It’s Time to Stand Against Putin

Euromaidan_Kyiv_1-12-13_by_Gnatoush_005 With new developments coming in by the hour, the situation in Ukraine is moving extraordinarily quickly. While only days ago the prospect of a Russian incursion into the politically-unstable nation seemed utterly unthinkable, it is in fact what has come to pass. It’s time that the West stop referring to this act as an “intervention” or another ignorant euphemism and to call it what it really is: a hostile invasion of the sovereign territory of Ukraine by the Russian Federation.

The nuances of why Russia (or Putin, rather) has decided on this course of action are unimportant. While Russia has insidiously relied on disinformation through the usage of masked and unlabeled military forces and through orchestrated demonstrations, the alarm bells have begun to ring in the Baltic states. Poland, Latvia and Lithuania have recently invoked the fourth article of the NATO treaty calling for emergency consultation on the crisis. The Ukrainian military has been ordered to full readiness, and Russian naval vessels have reportedly left their harbor in Sevastopol to blockade Ukrainian coast guard and naval ships from leaving port.

This is grave news of the highest order. Almost silently, Putin has unilaterally redrawn the borders of Eastern Europe as he sees fit. Julia Ioffe’s thesis in her superb article in The New Republic, that pessimism rules the day in the Kremlin, further approaches the truth with every passing day. And the implications of this pessimism and redrawing of Ukrainian borders are completely unacceptable to the West. The Russian invasion of Ukraine directly threatens Baltic states like Poland, whose membership in the EU and NATO is firmly entrenched. And with the Duma having recently rubber-stamped Putin’s request for a military deployment on the whole of Ukraine for an “indefinite” period of time, this is a very real and direct threat.



The question, then, is how to respond. Undoubtedly, the hope is that diplomatic talks at the highest level among the EU commission, Russian Federation, U.N. Security Council and NATO breed some sort of settlement agreeable to all parties. And certainly, the recent announcement by the White House stating that the US will no longer be participating in the G8 preparatory meetings leading up to the June summit in Sochi are all positive first steps, but they are a drop in the bucket.

Just as Putin has demonstrated his seriousness to the West, Europe and the United States must stand resolutely, in total lock-step, against this brazenly aggressive move by Russia. On its own, the US can and should pass targeted sanctions against Russia, and the White House should also coach its leader to not wear jeans during a critical phone call in full view of the world stage. No action will be possible in the Security Council, given Russia’s presence on the body and the threat of its veto.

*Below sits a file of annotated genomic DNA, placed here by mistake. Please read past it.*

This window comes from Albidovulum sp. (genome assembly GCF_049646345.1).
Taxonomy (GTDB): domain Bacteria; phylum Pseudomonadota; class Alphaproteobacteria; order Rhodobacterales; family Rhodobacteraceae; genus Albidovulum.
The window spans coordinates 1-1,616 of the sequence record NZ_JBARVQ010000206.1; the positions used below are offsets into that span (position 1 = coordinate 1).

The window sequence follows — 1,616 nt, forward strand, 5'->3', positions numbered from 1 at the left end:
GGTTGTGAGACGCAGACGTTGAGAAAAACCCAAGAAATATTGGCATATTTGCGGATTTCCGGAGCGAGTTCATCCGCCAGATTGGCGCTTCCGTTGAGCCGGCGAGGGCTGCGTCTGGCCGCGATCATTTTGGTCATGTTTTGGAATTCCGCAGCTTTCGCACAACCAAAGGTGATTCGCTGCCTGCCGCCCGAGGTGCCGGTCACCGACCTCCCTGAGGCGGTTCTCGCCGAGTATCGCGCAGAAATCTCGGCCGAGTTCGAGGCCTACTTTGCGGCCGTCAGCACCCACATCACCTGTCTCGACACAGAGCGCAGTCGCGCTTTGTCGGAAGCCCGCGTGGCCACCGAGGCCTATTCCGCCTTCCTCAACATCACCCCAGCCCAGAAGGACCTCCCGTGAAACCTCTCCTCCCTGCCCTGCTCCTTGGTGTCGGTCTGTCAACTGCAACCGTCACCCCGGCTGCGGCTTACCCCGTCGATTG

A tougher response is, given the gravity of the situation, undeniably necessary. Retired Admiral James Stavridis, the former supreme allied commander of NATO’s european forces, has written an excellent article on the responsibilities of NATO command in the present crisis, and I think that his calls for increased intelligence sharing, the movement of naval forces into the Black Sea, the readying of a quick reaction force and the drawing up of contingency plans are all excellent ways for the West to respond to Russia's actions. The United States must also prove to Russia that it has lost all of the international credibility that it has sought to build in recent years, by kicking it out of the alliance of the world’s wealthiest democracies: the G8.

No one wants to fight, and new information is rapidly pouring in, but the time for hand-wringing has come to an end. In the twenty-odd years since the end of the Cold War, the West has fought hard to expand its message of neo-liberal capitalism to states formerly under the iron grip of the Soviet Union. These states (Poland, Latvia, Lithuania, etc) have largely enjoyed unprecedented economic and political stability. The West cannot, in this instance, have its cake and eat it too. If we wish to enjoy these political and economic systems, we must defend them against clear and direct existential threats.

The coming days will shape the legacy of President Obama. Will he be weak and feckless (again) in the face of ruthless Russian maneuvering, or will he stand united with the West to oppose Putin’s retrograde Cold War maneuvering?